If you’ve ever been injured in a motorcycle accident in the beautiful city of Fort Lauderdale, there may be compensation owed to you.
Motorcycle accidents are common and often fatal occurrences. Without the same safety features of a passenger vehicle, such as air-bags and seatbelts, it’s easy to see how injuries can quickly be sustained.
When another person contributes or even causes a motorcycle accident, you as a rider or your family as the rider (in the case of a fatal crash) can file a claim against the person at fault. This claim allows you or your family to pursue the compensation that you deserve.
Do I Have a Valid Claim?
If you’ve been involved in a motorcycle accident, you may be wondering if you would have a valid claim for compensation. Few things must first be explored in order to determine this. Why did the accident happen? The accident must be the fault of someone else in order to make this kind of claim. For example, if a drunk driver hits you, they would be at fault for driving while intoxicated.
Here are a few more theoretical scenarios where you would probably qualify for a liability claim:
The road was poorly maintained, meaning potholes, uneven surfaces, debris, and the likes.
If your accident matches any of the above scenarios, you will likely qualify for a liability claim.
When The Accident Is Partially Your Fault
If you’ve been in a motorcycle accident that was partially your fault, you may be wondering how to proceed. In the state of Florida, there is a pure comparative negligence rule. What this means is that you are still able to file a claim, even if you are partially at fault for the accident. However, the percentage of your responsibility will affect the amount of compensation you receive. This percentage of blame means that if you’re found to be 40% at fault for the accident and your damages total a sum of $100,000, then you will only receive 60% or $60,000.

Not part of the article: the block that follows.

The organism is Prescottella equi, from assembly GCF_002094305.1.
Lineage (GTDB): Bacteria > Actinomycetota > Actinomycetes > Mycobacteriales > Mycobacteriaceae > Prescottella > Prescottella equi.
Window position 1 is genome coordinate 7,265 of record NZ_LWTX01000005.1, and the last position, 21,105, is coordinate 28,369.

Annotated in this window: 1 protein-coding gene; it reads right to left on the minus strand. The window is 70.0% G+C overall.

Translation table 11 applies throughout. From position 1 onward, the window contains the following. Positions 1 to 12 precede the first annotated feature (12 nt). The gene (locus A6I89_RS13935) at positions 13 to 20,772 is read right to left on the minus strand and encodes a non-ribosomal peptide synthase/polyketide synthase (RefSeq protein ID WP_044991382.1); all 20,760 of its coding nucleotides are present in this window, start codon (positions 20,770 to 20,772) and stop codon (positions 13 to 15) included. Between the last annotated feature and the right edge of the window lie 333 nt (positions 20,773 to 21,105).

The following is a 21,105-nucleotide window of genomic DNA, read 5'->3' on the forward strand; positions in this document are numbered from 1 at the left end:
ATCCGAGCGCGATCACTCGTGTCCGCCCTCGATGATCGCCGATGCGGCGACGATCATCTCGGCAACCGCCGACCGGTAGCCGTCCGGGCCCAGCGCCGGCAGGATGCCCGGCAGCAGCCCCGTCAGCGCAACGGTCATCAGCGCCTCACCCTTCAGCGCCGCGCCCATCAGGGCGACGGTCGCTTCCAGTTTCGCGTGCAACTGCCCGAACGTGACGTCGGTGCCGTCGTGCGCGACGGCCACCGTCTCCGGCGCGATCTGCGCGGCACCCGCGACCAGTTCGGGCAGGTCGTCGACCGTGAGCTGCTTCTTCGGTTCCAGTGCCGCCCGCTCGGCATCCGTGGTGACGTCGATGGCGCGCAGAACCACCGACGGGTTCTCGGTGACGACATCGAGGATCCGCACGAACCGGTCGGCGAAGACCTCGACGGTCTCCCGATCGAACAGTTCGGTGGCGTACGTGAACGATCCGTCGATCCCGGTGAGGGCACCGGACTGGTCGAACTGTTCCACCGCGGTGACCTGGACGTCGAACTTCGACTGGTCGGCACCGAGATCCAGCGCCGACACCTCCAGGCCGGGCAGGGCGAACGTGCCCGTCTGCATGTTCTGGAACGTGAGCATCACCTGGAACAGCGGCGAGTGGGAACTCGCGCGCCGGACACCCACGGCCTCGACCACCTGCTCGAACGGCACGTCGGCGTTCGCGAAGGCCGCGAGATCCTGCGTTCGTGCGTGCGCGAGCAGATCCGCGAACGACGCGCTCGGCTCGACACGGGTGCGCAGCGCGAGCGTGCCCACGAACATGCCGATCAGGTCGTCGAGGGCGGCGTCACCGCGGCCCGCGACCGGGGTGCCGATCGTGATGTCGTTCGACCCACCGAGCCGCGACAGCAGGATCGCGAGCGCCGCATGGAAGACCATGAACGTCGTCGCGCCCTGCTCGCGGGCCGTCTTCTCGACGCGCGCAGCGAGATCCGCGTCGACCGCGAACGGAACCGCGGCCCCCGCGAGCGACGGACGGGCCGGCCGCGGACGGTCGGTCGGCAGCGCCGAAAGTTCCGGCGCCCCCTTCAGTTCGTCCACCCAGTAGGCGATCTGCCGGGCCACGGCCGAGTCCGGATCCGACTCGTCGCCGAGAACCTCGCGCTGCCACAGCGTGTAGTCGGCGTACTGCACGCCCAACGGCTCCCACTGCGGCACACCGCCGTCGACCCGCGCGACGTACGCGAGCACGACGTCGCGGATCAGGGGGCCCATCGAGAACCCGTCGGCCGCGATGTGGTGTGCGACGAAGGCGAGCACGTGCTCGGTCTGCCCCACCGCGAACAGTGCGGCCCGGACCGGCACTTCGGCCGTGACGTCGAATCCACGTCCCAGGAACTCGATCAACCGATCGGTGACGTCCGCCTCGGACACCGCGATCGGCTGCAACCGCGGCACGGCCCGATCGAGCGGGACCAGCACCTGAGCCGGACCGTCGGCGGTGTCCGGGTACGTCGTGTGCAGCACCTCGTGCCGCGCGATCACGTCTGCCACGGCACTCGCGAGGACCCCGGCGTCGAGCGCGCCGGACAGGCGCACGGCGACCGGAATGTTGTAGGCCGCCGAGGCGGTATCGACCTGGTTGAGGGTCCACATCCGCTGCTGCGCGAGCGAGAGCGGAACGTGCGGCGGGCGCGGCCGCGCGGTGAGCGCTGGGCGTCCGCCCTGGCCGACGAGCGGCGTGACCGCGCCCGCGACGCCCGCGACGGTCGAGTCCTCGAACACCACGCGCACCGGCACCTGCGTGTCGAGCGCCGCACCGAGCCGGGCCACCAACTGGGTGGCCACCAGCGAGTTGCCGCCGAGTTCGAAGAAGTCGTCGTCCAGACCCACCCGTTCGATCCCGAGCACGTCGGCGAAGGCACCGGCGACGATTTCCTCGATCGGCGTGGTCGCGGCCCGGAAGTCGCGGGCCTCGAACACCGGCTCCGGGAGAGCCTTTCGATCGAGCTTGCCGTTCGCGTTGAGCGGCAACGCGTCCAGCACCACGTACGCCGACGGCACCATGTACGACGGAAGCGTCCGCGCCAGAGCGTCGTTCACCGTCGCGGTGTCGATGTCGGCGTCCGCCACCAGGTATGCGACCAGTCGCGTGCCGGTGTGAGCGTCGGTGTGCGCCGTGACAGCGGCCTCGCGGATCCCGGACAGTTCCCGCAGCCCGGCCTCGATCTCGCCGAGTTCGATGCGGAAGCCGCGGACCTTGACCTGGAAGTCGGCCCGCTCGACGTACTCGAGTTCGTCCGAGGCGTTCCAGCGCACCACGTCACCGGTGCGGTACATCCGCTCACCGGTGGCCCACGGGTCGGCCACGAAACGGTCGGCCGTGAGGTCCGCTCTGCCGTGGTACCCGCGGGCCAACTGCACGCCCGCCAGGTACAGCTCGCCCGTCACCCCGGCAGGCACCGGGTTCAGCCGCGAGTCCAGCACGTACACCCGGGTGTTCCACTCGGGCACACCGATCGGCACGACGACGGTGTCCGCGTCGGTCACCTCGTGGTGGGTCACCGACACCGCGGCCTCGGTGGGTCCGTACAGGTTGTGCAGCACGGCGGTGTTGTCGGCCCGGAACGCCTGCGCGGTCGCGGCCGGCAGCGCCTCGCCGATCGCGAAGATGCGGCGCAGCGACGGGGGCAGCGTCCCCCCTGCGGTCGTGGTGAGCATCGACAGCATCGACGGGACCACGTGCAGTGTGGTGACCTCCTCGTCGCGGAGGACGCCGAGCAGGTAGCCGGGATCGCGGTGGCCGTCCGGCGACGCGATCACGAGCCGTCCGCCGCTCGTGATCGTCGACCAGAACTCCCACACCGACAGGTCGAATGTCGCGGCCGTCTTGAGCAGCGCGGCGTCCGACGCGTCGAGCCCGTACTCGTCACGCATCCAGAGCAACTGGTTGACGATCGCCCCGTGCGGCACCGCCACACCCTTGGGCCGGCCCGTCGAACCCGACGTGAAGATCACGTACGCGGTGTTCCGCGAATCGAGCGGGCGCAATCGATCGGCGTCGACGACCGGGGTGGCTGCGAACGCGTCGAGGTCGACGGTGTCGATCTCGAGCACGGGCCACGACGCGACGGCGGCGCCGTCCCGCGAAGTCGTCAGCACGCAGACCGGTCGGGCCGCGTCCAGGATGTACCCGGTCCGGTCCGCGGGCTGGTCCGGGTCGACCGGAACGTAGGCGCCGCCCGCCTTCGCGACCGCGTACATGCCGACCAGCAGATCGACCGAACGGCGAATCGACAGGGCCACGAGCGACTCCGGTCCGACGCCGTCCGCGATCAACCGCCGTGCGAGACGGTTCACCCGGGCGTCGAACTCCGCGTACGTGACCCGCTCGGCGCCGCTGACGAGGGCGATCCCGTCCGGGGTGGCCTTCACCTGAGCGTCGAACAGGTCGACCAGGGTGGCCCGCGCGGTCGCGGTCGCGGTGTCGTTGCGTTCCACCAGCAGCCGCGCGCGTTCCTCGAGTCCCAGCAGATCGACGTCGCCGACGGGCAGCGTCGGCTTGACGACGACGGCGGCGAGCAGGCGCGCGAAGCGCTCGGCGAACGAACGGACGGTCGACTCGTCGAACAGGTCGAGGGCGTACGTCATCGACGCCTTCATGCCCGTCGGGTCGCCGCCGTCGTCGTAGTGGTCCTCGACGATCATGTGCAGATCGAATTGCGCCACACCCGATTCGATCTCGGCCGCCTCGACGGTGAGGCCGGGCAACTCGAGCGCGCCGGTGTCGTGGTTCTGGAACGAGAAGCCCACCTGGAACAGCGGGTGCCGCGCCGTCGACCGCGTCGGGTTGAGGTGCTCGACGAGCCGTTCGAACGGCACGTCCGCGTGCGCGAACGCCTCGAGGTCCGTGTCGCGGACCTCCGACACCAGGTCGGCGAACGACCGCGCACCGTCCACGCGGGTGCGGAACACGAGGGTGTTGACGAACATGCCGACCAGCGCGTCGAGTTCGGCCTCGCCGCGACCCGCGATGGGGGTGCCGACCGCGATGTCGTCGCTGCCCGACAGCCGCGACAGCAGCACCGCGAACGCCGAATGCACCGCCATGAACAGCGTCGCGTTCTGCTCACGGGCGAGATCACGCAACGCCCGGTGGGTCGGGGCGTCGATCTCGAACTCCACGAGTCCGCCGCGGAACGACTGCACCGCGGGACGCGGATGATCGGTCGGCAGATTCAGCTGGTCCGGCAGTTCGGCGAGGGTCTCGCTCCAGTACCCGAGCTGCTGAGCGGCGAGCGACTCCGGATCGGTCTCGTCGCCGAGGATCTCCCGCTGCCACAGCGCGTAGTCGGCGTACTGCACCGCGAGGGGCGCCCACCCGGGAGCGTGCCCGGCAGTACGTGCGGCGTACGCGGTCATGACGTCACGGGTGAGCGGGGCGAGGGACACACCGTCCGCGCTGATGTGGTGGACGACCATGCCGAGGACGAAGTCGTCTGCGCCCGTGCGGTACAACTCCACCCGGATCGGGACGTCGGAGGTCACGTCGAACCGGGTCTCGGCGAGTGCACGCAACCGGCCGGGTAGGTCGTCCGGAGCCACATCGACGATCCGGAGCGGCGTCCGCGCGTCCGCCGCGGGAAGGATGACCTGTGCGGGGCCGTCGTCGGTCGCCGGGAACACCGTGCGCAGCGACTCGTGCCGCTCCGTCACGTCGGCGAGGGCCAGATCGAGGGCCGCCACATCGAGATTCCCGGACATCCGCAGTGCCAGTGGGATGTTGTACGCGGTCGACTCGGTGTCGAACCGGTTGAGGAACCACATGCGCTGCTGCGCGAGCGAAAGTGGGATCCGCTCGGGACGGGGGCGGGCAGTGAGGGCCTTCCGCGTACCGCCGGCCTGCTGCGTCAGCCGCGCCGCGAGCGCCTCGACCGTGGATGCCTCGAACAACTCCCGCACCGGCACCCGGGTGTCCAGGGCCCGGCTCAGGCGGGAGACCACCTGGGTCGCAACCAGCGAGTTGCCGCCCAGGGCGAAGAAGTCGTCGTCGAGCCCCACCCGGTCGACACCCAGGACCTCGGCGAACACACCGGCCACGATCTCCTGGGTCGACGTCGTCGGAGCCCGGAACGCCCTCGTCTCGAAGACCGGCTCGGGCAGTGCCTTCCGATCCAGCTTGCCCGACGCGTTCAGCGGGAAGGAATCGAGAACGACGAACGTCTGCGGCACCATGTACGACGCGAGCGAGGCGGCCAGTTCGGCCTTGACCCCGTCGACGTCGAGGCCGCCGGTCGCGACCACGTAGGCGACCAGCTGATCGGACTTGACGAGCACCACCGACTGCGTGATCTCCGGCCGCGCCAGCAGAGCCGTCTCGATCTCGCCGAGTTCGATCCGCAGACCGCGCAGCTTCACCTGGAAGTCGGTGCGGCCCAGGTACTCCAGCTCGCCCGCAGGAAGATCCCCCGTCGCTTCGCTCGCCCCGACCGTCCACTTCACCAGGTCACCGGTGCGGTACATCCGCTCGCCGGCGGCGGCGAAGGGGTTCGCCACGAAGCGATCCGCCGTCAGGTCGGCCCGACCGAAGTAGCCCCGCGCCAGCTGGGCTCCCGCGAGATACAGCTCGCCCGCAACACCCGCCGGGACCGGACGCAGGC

Here are some examples of the careless and reckless behavior that would leave you partially at fault:
Another thing to note is whether or not you were wearing a helmet. If you were riding without a helmet and you sustained a head injury, the other party can use that to lessen your claim. The defendant would be able to say that if you had been wearing a helmet, your injuries might not have occurred or would have been less severe, and you will be forced to share the liability.
Compensable Damage Recovery
The courts have a specific formula to calculate the value for your losses. These may include emotional/mental anguish.
Medical expenses, including in-home nursing care, rehabilitation, and financial loss, as well as any other tangible damages and costs.
These types of damages are related to gross negligence on the part of the offending driver.